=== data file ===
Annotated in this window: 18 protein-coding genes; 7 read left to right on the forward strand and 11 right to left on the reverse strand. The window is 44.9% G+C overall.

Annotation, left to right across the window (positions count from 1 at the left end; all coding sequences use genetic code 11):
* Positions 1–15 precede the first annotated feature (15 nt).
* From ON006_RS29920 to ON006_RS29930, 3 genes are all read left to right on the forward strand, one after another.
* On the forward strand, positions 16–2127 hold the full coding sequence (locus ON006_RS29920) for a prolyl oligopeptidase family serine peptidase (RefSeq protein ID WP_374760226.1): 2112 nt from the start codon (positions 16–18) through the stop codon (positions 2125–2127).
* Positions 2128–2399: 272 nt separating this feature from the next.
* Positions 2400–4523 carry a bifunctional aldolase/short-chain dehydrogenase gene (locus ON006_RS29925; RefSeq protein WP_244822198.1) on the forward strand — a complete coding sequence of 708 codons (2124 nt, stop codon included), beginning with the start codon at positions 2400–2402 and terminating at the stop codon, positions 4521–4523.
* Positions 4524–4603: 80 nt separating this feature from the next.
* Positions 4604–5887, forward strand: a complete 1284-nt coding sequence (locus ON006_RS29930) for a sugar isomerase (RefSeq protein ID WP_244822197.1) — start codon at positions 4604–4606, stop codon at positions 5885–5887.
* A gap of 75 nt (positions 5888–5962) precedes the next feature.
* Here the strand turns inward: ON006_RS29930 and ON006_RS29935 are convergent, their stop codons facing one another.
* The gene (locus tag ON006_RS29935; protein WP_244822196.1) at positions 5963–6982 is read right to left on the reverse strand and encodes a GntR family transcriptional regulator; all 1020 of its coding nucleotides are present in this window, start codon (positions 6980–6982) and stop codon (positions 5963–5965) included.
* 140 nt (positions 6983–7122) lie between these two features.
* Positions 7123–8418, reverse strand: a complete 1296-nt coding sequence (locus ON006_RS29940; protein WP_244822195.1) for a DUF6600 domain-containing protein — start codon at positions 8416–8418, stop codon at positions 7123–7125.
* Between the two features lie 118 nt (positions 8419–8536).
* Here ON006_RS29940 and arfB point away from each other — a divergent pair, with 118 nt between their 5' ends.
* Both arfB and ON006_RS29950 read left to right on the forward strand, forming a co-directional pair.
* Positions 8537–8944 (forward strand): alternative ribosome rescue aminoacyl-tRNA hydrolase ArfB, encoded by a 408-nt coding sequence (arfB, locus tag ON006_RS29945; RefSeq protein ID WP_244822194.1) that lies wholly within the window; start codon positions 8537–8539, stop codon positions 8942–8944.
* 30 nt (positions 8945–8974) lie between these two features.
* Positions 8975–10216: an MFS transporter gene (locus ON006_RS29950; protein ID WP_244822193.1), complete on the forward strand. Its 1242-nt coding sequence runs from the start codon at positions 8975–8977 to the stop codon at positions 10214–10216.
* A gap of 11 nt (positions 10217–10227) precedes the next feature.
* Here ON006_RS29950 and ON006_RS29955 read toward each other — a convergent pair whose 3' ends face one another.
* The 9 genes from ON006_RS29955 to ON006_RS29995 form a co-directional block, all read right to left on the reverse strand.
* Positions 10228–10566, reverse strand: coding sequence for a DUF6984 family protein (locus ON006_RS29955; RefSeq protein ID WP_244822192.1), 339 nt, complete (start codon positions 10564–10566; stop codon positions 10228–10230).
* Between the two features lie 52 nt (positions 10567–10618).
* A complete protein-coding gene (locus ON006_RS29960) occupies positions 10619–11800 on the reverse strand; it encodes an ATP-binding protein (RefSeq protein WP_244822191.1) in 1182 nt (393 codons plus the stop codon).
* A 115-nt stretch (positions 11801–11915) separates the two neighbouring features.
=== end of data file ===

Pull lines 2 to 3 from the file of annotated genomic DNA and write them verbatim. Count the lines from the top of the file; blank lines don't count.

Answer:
Annotation, left to right across the window (positions count from 1 at the left end; all coding sequences use genetic code 11):
* Positions 1–15 precede the first annotated feature (15 nt).